How Has the NBFC Liquidity Squeeze Impacted the Loan against Property Market?


The non-banking financial companies (NBFC) sector in India is a key to the banking system, as they offer several financial services similar to that by traditional commercial banks. Past a few months, NBFCs are facing a liquidity crunch because of a series of defaults by IL&FS (Infrastructure Leasing and Financial Services). The defaults have impacted the liquidity ratio NBFCs, making home loans and property loans see a rise in borrowing cost and lack of interest in lending to new customers, giving an opportunity to SBI, ICICI bank, and HDFC bank loan against property to score ahead in terms of competition in the market.


How is the Liquidity Freeze Affecting the NBFC Property Loan Market?

A loan against property is a crucial product for MSME (micro, small and medium enterprises) sector. It accounts for one third of the gross domestic product. Moreover, it employs over 111 million people. It also represents 45% of manufacturing output, 40% of total exports, as per the data from the RBI. Because of the lack of liquidity for NBFCs, the cost of funding by finance companies has increased, leading to difficulty in rolling over liabilities given a heavy reliance on the market borrowings to meet the asset growth needs.

Also Read: How to Secure Small Loans Online

The market of loans against property (LAP) is witnessing a halt in terms of lenders not keen on increasing their exposure in this instrument. Property loans have been a preferred borrowing tool for small businesses in a recent few years. As the cost of funding is going up and NBFCs holding cash, LAP is becoming expensive for borrowers, as the rates surged by 2.5 percentage points.

The non-banking financial companies and housing finance companies have raised the LAP rates by 100-200 basis points. Major housing finance companies are responding in justification of the decision, stating that they shall wait until the market returns to normal and until then keep higher cash, investing the funds raised in liquidity, than all into growth.

What is the Crisis Plaguing the NBFC Sector?

Some of the mutual funds, insurance companies, and corporate had made short-term investments in instruments such as non-convertible debentures (NCDs), commercial papers (CPs) of the IL&FS group. But these have been defaulting on payments from August 2018. The scenario has now created a panic that funds greatly remain stuck in the IL&FS debt instruments, leading to liquidity crunch. On October 22, it was recorded that liquidity conditions tightened to a deficit of Rs. 1.37 lakh crore.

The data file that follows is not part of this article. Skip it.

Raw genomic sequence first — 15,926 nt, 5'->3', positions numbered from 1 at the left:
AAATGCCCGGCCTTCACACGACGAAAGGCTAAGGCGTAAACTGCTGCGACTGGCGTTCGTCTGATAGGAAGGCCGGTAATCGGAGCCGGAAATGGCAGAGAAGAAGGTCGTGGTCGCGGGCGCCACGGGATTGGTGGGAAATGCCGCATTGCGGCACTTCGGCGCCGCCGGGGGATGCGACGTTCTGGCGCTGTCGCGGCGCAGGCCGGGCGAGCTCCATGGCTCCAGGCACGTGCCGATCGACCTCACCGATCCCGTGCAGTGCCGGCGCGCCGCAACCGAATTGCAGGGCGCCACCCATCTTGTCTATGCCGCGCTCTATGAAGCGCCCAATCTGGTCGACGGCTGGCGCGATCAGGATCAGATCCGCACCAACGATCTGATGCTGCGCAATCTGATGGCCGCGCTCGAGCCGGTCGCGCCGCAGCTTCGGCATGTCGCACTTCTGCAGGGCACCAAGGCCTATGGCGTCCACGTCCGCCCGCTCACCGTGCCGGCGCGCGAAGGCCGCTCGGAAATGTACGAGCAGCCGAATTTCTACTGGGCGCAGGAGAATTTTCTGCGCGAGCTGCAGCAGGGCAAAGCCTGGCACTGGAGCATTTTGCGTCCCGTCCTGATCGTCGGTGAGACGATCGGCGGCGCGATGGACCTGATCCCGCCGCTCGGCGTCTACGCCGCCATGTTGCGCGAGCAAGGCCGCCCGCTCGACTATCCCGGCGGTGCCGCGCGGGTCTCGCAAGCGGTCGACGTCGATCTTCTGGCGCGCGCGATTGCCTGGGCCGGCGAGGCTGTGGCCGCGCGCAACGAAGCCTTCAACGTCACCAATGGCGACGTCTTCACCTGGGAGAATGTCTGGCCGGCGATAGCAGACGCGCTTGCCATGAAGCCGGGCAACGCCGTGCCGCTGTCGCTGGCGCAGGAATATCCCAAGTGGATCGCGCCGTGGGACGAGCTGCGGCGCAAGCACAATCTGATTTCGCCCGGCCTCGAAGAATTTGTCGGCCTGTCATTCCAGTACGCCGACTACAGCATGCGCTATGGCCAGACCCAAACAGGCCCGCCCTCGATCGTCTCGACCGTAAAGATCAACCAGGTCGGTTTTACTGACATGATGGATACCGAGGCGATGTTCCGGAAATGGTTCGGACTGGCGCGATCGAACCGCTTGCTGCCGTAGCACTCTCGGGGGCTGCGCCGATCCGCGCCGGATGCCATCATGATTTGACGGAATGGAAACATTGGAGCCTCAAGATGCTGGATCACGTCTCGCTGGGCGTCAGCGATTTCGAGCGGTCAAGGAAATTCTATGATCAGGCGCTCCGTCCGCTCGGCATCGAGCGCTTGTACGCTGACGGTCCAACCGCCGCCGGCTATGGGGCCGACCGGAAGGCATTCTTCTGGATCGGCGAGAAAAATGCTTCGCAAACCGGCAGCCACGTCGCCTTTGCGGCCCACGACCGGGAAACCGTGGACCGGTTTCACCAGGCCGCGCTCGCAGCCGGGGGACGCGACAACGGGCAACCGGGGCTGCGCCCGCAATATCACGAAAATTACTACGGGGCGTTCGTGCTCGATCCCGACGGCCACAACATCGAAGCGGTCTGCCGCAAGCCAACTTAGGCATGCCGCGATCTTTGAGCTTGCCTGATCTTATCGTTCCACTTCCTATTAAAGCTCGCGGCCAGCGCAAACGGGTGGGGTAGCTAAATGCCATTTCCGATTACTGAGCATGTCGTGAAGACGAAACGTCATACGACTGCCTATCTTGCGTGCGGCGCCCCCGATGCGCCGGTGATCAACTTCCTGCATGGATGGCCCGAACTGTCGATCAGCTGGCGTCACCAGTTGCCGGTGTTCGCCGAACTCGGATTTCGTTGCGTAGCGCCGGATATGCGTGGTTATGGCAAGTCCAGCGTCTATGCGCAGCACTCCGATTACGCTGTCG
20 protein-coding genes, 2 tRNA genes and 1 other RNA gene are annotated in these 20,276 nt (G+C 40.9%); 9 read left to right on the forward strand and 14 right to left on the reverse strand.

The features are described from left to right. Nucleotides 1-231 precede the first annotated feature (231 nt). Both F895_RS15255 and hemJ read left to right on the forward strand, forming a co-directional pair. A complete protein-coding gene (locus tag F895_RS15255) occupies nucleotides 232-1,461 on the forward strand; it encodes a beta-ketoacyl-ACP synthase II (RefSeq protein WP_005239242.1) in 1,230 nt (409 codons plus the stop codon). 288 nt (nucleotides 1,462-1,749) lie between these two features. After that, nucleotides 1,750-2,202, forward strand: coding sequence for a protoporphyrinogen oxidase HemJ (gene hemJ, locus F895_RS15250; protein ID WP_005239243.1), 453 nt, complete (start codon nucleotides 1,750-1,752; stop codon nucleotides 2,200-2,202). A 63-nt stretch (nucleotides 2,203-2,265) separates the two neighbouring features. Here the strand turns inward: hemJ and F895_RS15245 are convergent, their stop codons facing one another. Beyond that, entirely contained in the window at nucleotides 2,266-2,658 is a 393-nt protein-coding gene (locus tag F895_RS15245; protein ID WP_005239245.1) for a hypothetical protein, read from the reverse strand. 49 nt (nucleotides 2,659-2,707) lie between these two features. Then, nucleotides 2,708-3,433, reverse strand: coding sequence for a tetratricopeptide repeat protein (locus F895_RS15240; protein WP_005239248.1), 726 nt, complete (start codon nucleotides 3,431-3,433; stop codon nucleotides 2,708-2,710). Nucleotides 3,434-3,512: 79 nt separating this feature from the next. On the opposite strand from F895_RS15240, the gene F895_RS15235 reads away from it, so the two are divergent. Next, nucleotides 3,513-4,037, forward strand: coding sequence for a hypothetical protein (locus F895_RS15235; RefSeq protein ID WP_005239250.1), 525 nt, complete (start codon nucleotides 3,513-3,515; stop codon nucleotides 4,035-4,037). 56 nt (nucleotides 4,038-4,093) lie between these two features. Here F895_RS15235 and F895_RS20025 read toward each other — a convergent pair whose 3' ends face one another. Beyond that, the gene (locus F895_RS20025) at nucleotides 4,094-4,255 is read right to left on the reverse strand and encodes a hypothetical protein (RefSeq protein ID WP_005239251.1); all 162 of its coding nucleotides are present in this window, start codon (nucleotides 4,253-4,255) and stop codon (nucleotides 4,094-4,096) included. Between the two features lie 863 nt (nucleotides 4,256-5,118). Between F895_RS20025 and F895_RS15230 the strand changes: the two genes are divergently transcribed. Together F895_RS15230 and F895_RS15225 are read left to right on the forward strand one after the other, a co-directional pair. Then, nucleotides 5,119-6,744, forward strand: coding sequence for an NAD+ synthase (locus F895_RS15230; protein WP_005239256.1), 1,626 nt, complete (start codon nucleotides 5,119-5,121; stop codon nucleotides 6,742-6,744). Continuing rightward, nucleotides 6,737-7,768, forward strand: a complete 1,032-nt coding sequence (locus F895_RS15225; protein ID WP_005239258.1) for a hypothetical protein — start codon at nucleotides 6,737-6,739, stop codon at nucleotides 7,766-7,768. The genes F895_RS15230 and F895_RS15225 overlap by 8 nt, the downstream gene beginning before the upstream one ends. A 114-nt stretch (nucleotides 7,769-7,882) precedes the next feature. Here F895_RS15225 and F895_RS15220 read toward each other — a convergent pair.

However, the situation has become better since.  The liquidity freeze is conflicting in nature as the RBI insists that there is enough cash-flow in the system, while the Finance Ministry hoping to ease the fund flow. Given overdependence on short-term borrowing, there has been a mismatch in the asset-liability, especially for housing finance firms that have a large exposure to large-ticket LAPs and developers, causing a challenge to margins and growth, affecting even the loan transfer sector.

Companies usually borrow for a short-term, encouraging dependence on short-tenure liabilities and creating an illusion for short-tenure assets on the belief that these loans will be rolled over. Now the frequency of balance transfers has also seen a slump due to the tight liquidity scenario.

How Did the Reserve Bank of India Provide Liquidity?

On October 26, 2018 the Reserve Bank of India allowed for Rs. 40,000 crore to be injected in the system in November. This was done by purchasing government securities to meet the fund demands during the festive season. In October, already Rs. 36,000 crore was injected from open market operations. The industry and the government too pushed for a special window to match the fund requirements for the NBFC sector.

However, the RBI declined the same, because it would then have had to provide liquidity to all the companies approaching it for funds. The RBI reasoned that adequate liquidity was available through normal channels. Sanctioning a special window for fund dispensation could have restricted it from assessing the asset quality of the NBFCs, thus, limiting the possibility to understand which firms required the funds and not.

But, the State Bank of India stepped in on October 10, 2018 with a proposal to bail out NBFCs by purchasing good quality assets of Rs. 45,000 crore and looking forward to buy more assets of up to Rs. 30,000 crore.

Where Do NBFCs Stand in the Current Scenario?

The RBI may tighten the regulations for NBFCs and housing finance companies to bring them on par with other commercial banks. From 7%, the minimum tier-I capital requirement has been raised to 10% and asset classification norms have been updated to 90 days from 180 days. Given the adverse sentiment in the bond market, the borrowing costs can rise further, impacting the growth/margins of the NBFCs.


Though liquidity squeeze is not something new, the government, as a measure of prevention, has announced to bailout IL&FS, and the RBI shall neutralize the shock gradually. However, the ‘easy money period’ for the NBFCs will not come in any soon.
How Has the NBFC Liquidity Squeeze Impacted the Loan against Property Market? How Has the NBFC Liquidity Squeeze Impacted the Loan against Property Market? Reviewed by Pravesh Maurya on January 14, 2019 Rating: 5

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